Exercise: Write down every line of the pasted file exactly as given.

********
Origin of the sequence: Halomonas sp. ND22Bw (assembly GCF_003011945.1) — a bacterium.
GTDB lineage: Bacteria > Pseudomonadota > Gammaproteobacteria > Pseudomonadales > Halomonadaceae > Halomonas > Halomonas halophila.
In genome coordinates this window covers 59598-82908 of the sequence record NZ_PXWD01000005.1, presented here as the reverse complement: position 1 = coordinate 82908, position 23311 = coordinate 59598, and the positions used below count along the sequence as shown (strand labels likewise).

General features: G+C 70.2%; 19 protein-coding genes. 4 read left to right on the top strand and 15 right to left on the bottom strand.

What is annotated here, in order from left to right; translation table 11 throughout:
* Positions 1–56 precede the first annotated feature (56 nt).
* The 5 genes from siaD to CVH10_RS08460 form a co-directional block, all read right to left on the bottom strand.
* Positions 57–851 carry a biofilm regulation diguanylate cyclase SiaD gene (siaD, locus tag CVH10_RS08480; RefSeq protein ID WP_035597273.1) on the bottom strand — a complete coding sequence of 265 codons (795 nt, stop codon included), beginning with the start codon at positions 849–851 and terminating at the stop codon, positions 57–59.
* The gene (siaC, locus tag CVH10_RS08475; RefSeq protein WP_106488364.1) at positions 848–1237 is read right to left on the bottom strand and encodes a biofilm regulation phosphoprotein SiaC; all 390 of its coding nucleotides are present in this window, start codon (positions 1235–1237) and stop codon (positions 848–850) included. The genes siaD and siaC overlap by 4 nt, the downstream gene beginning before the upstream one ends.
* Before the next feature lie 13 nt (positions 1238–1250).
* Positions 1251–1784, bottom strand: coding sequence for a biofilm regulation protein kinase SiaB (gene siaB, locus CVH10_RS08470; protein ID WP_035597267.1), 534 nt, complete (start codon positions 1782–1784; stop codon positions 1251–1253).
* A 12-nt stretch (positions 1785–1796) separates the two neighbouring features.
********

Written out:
Origin of the sequence: Halomonas sp. ND22Bw (assembly GCF_003011945.1) — a bacterium.
GTDB lineage: Bacteria > Pseudomonadota > Gammaproteobacteria > Pseudomonadales > Halomonadaceae > Halomonas > Halomonas halophila.
In genome coordinates this window covers 59598-82908 of the sequence record NZ_PXWD01000005.1, presented here as the reverse complement: position 1 = coordinate 82908, position 23311 = coordinate 59598, and the positions used below count along the sequence as shown (strand labels likewise).

General features: G+C 70.2%; 19 protein-coding genes. 4 read left to right on the top strand and 15 right to left on the bottom strand.

What is annotated here, in order from left to right; translation table 11 throughout:
* Positions 1–56 precede the first annotated feature (56 nt).
* The 5 genes from siaD to CVH10_RS08460 form a co-directional block, all read right to left on the bottom strand.
* Positions 57–851 carry a biofilm regulation diguanylate cyclase SiaD gene (siaD, locus tag CVH10_RS08480; RefSeq protein ID WP_035597273.1) on the bottom strand — a complete coding sequence of 265 codons (795 nt, stop codon included), beginning with the start codon at positions 849–851 and terminating at the stop codon, positions 57–59.
* The gene (siaC, locus tag CVH10_RS08475; RefSeq protein WP_106488364.1) at positions 848–1237 is read right to left on the bottom strand and encodes a biofilm regulation phosphoprotein SiaC; all 390 of its coding nucleotides are present in this window, start codon (positions 1235–1237) and stop codon (positions 848–850) included. The genes siaD and siaC overlap by 4 nt, the downstream gene beginning before the upstream one ends.
* Before the next feature lie 13 nt (positions 1238–1250).
* Positions 1251–1784, bottom strand: coding sequence for a biofilm regulation protein kinase SiaB (gene siaB, locus CVH10_RS08470; protein ID WP_035597267.1), 534 nt, complete (start codon positions 1782–1784; stop codon positions 1251–1253).
* A 12-nt stretch (positions 1785–1796) separates the two neighbouring features.